Coach Charlie Hood's wife, Marsha, and his daughter, Ansley, often don't want to go out in public with him.
"I always see someone I know," said Hood, who recently had the .
And you'd have a hard time finding anybody who would say he didn't deserve it.
Hood, who retired in 2009, was at the helm of the basketball program at Marietta for 37 years, 40 if you count his assistant years.
"He had a tremendous impact on not just the players, but the school," said former player and current Georgia Tech assistant football coach Andy McCollum. "He was not only a great coach but a great person."
Hood, 64, coached 999 games, with a record of 715-284, 34 winning seasons, 21 playoff appearances and two state championships in 1983 and 1999.
He's had 60 plus kids go from his program on to play college ball, and Dale Ellis went on to play in the NBA.
But basketball wasn't the only part Hood played in many of his player's lives.
"He's got a big huge heart," said James Richards, or "Coach Friday."
"He believed in his kids, and his kids believed in him."
Richards, who got the nickname because of his playing skills on Friday night, played for Hood in the 70s and coached with him during his 15 years as head football coach at .
Hood helped coach football for years and also coached the tennis team.
"You could always sit down and talk to him," Richards said. "He put his kids first."
Heard Quite a Few Basketball Stories
You might say that basketball is in Charlie Hood's blood. His father played. His uncle Lindy Hood was the first All-American at the University of Alabama.
Charlie Hood said he grew up hearing "quite a few basketball stories."
Hood, who was raised in Collinsville, AL, was named for his father, Paul Charles. He played basketball outside on a dirt court in those days.
His school team had two sets of brothers on it, including Hood and his brother, Carl. The other pair was his cousins.
"It was like a family team," Hood said.
His graduating class at Collinsville High School had 37 people including him. During high school, several scouts came to see him play and he was offered a few scholarships.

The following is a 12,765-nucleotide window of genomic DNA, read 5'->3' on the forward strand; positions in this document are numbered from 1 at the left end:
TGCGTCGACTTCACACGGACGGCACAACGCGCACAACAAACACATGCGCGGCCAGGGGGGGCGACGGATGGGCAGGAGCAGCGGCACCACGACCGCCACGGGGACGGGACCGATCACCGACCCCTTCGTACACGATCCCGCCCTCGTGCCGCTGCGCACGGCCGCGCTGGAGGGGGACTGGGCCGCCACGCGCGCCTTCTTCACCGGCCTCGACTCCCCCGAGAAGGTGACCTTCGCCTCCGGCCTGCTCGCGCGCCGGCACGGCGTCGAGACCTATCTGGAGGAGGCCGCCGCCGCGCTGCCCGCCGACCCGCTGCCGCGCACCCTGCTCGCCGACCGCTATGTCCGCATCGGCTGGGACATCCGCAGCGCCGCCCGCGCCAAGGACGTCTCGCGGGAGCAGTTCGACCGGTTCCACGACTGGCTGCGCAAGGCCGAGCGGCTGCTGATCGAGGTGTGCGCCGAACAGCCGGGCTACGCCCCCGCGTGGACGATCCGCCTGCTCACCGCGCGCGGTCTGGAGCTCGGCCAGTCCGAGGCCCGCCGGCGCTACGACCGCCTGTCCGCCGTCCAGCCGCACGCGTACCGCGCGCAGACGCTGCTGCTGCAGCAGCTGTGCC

Hood ended up at Berry College, where he had to pay just $25 a quarter. Regular tuition was $1,275, Hood said.
Hood earned degrees in physical education and biology. He began student teaching at in 1969. He would go on to get a master's degree from the University of Alabama.
The head basketball coach at Marietta then was Bud Smith, and his assistant was leaving. Hood spent three years as Smith's assistant.
When Smith left, he recommended Hood for the job. Hood said he had some offers in Alabama to teach, and he almost went back home. However, he stayed at Marietta and took the head coach job.
And he built a program that had several schools a tad jealous.
"We were quite successful for a number of years," he said matter of factly. "Everybody wanted to beat Marietta."
Miss the Kids
Hood still gets up at the crack of dawn like he did when he was coaching. But he doesn't have anywhere to be most days, unless he's playing golf.
"I can see a golf ball 200 yards away, but I can't see the newspaper in front of me," Hood joked on a recent morning.
He used to be a jogger. Now, with his worn-out knees, he walks most mornings. Sometimes his wife will join him, sometimes their shaggy dog will.
He and his wife have been married for 40 years, and he's enjoyed the time he's been able to spend with her now, he said.
"Coaching takes right much time," he said recently as he sat in his Marietta room.
The downstairs den of his home is nothing put basketball paraphernalia. There's the pictures of him and various faces throughout the years, and many "Coach of the Year" plaques and other awards lining the walls. A closet holds a stack of items he didn't have room for.
He still goes to most home games, even though this will be the last year he knows any of the kids. They were freshmen the year he retired.
"I miss the kids," he said of his retirement, "but I don't miss the bell ringing and that rigid time format for everything."
And he keeps in touch with "99.9 percent" of his players.
Using his black cellphone, he can tell you any of their numbers. He texted them when the court was named for him and invited them to come. Many of them did just that.
"I don't know if I was a father figure to any of them," he said, "but I know many of them were like sons."